2. Use a password manager

While strong passwords are the basis of online security, managing all those passwords can become difficult. Enter the password manager.

Password managers are online repositories for the multitude of logins and passwords that we need for our online life. We have passwords for email, online banking and investments, social media accounts, other web-based services, news subscriptions, online stores, registration sites, and the list goes on and on. Password managers store all your logins and passwords using one master password that you set to be a super strong password based on the examples above.

There are a variety of popular password manager programs in the marketplace. Personally, I use and recommend LastPass, which is free on your desktop and $12 annually for the mobile app version. I have also heard good things about 1Password and Dashlane and there are a growing number of similar tools out there. Avoid using your browser to store passwords as this is less secure than a dedicated application that is hosted in the cloud.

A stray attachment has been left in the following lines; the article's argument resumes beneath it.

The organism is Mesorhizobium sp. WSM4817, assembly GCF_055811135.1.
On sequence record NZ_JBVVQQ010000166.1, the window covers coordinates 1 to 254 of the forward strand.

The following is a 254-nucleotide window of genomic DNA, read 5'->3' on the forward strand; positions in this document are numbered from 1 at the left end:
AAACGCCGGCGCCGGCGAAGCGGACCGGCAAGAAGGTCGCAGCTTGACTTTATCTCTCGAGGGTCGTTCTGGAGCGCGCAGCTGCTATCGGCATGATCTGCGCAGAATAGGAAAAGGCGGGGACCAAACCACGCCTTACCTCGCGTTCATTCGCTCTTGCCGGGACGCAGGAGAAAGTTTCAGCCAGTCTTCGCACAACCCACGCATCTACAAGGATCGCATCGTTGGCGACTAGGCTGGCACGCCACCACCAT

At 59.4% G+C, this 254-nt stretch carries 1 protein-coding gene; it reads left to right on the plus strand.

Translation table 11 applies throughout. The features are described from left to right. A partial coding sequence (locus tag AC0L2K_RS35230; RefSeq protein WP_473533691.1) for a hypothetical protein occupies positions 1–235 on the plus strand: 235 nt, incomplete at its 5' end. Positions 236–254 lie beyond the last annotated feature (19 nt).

3. Never send private information via public email

Public email is any consumer email account, such as that offered by your Internet provider (eg., Rogers, Bell, Telus, etc. in Canada or AT&T, Sprint, Verizon, T-Mobile, etc. in the US) or free Gmail or Hotmail accounts. (Corporate email is owned and managed by your employer and offers additional security for messages that remain inside the network between corporate email accounts.)

Public email was never designed to be secure. Messages can be intercepted and the contents viewed. You should never email files with personal information, such as health history, personally identifying account numbers or Social Insurance Numbers.

Instead, think of how your bank sends you private information. They post your statement or sensitive correspondence on their secure banking site, then send you an email telling you to go to the secure site to read the information. In order to get to the banking site, you need to log in and often need to respond to a secondary set of personal questions (eg., mother’s maiden name). Only then do you get access to the private information.